Digital technology and Big Data: ethics, privacy, special considerations Event as iCalendar

18 February 2019

9:30 - 10:30am

Venue: Room 503-126, Grafton Campus

Location: 85 Park Road Grafton

Contact email: s.hetrick@auckland.ac.nz

Megan

Megan Prictor

Dynamic Consent and research data: Empowerment, trust and vulnerability

Megan will discuss issues around informed consent, transparency and trust when conducting research using the health and genomic data of vulnerable populations, especially when the data were originally collected for another purpose. She will outline the legal and practical implications of employing a 'dynamic consent' approach, which may create tensions between participant empowerment and the concerns of researchers. Examples will be drawn from Australia's My Health Record, historical collections of indigenous biomaterials, and contemporary digital mega-studies.

Bio: Dr Megan Prictor is an academic lawyer and Research Fellow at Melbourne Law School, the University of Melbourne, specialising in the legal and governance aspects of emerging health technologies. She is part of the HeLEX@Melbourne research programme and writes on electronic medical records, informed consent, data sharing and privacy.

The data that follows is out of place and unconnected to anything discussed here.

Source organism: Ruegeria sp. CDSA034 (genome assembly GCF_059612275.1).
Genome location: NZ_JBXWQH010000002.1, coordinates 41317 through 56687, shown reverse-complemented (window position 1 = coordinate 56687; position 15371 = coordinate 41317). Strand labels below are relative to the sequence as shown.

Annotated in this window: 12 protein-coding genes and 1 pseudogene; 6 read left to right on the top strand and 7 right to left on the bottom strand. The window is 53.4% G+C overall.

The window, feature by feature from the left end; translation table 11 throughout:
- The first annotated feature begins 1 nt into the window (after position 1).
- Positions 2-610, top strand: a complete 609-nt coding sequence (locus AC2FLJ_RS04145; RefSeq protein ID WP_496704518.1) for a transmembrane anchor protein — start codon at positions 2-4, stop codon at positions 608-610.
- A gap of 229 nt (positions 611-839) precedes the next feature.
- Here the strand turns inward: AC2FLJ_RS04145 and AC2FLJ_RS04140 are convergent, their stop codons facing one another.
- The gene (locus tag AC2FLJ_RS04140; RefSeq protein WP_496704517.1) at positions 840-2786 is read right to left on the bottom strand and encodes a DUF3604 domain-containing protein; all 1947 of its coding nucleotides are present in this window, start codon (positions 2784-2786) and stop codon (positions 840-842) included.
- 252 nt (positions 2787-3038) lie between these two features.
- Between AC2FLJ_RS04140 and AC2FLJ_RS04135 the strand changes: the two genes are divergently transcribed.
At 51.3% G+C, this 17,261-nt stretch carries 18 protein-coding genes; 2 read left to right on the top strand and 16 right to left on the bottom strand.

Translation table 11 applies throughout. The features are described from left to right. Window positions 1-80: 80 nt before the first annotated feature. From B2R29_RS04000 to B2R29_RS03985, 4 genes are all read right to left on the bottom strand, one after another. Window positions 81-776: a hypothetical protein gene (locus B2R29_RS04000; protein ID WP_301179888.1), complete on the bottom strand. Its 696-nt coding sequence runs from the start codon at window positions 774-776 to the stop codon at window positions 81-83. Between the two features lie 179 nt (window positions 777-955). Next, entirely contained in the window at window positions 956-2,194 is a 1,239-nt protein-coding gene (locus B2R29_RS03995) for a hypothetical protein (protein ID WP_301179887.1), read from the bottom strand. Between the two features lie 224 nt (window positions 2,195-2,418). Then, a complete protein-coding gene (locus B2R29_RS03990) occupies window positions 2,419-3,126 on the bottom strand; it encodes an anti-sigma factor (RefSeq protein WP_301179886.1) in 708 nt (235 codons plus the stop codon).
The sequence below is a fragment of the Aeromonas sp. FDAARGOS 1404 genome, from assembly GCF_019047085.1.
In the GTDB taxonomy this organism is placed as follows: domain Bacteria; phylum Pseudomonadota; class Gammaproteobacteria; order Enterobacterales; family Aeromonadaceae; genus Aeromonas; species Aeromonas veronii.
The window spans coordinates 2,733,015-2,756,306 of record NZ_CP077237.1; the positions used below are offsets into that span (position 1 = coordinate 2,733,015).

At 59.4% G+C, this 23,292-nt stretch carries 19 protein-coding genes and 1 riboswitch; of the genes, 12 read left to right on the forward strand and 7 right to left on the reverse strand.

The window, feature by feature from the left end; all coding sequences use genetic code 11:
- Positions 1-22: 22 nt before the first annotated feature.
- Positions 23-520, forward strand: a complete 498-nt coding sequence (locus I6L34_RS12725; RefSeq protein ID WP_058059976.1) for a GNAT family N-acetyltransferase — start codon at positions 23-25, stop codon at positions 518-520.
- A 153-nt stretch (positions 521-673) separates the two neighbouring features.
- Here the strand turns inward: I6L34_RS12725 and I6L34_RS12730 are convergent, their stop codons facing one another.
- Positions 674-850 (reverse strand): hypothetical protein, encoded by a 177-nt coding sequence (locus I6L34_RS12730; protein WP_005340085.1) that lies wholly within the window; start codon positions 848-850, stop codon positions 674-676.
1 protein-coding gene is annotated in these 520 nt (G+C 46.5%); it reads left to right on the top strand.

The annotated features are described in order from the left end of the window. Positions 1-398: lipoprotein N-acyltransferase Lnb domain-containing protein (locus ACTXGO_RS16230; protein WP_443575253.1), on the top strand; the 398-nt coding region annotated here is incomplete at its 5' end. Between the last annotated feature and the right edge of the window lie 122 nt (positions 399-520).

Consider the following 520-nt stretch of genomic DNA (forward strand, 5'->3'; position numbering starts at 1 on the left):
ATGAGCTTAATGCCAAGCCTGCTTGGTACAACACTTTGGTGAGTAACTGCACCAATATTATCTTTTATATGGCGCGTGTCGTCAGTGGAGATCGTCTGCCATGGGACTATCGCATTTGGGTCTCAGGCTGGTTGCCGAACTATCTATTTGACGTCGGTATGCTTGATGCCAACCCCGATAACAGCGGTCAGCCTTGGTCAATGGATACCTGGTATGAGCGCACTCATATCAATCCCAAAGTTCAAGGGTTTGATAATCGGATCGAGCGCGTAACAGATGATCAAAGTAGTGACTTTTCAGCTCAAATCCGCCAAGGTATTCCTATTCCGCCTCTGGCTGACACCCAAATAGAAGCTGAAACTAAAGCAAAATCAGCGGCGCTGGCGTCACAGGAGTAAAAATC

noor photo

Noor Aljawahiri

Ethical implications of using the IDI database for mental health research

Noor will discuss a scoping review she has undertaken as part of an HRC funded summer student project (supervised by Dr Hiran Thabrew) to explore the ethics of using national datasets such as New Zealand’s Integrated Data Infrastructure (IDI) (containing administrative and survey data about people and households) and other forms of ‘big data’ for research purposes.

Bio: Noor Aljawahiri is a fourth year medical student at the University of Auckland, New Zealand. She is particularly interested in the fields of Pediatrics, Psychiatry, and Obstetrics and Gynecology. She is on the management team at Radio Lollipop, a volunteer organisation at Starship Children’s Hospital.

RSVP

RSVP by Thursday 14 February to Associate Professor Sarah Hetrick, s.hetrick@auckland.ac.nz